China’s Inflation Turns Positive; PPI Rises Most Since 2018
China’s consumer price inflation turned positive in March largely due to a rise in fuel prices and the factory gate inflation rose the most in more than two years driven by higher global commodity prices.
Consumer prices rose to 0.4 percent year-on-year in March, reversing a 0.2 percent drop in February, data from the National Bureau of Statistics showed on Friday. This was also faster than the expected +0.3 percent.
The government has set consumer price growth target of about 3 percent for this year.
After a 0.2 percent drop, food prices slid at a faster pace of 0.7 percent in March due to fall in pork prices in February. Meanwhile, non-food prices grew 0.7 percent.
Core consumer prices, excluding volatile food and energy, advanced 0.3 percent after staying flat in February.
On a monthly basis, consumer prices dropped 0.5 percent, in contrast to February’s 0.6 percent rise. Economists had forecast a 0.4 percent fall for March.
Looking ahead, consumer price inflation is forecast to rise to around 2 percent by the end of the second quarter, Julian Evans-Pritchard and Sheana Yue, economists at Capital Economics, said.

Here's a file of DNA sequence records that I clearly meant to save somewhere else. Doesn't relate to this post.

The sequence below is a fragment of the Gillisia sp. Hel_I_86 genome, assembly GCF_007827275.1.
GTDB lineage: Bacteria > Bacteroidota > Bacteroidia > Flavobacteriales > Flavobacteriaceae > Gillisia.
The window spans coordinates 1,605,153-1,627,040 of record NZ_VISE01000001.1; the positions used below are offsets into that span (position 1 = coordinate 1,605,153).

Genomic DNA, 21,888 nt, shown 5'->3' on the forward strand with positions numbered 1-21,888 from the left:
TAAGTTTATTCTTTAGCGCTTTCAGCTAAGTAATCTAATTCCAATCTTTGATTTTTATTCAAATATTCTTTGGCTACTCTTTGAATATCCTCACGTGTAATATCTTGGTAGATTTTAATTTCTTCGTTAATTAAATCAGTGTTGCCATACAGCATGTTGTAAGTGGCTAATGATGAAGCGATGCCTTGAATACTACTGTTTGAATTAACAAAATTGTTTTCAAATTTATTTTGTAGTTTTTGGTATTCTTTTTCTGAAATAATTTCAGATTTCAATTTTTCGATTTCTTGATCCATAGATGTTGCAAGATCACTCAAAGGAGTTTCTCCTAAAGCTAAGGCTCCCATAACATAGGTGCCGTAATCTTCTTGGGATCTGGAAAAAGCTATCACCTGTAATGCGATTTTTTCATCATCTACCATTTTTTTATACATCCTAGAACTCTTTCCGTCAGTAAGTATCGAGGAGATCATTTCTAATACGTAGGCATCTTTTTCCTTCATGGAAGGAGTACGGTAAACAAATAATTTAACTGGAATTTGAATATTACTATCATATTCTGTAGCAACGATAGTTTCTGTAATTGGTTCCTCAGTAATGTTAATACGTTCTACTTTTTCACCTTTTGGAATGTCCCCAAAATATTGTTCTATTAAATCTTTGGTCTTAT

Shifting pork price base effects and continued disruptions to pork supply from African Swine Fever will nudge up food inflation, the economist added.
Data showed that producer price inflation accelerated sharply to 4.4 percent in March from 1.7 percent in February. The latest factory gate inflation was the fastest since July 2018. Economists had forecast the rate to rise moderately to 3.5 percent.
Month-on-month, producer prices were up 1.6 percent in March.
Producer price rises are likely to broaden out in the coming months and push headline CPI back to more normal levels, economists at Capital Economics noted.
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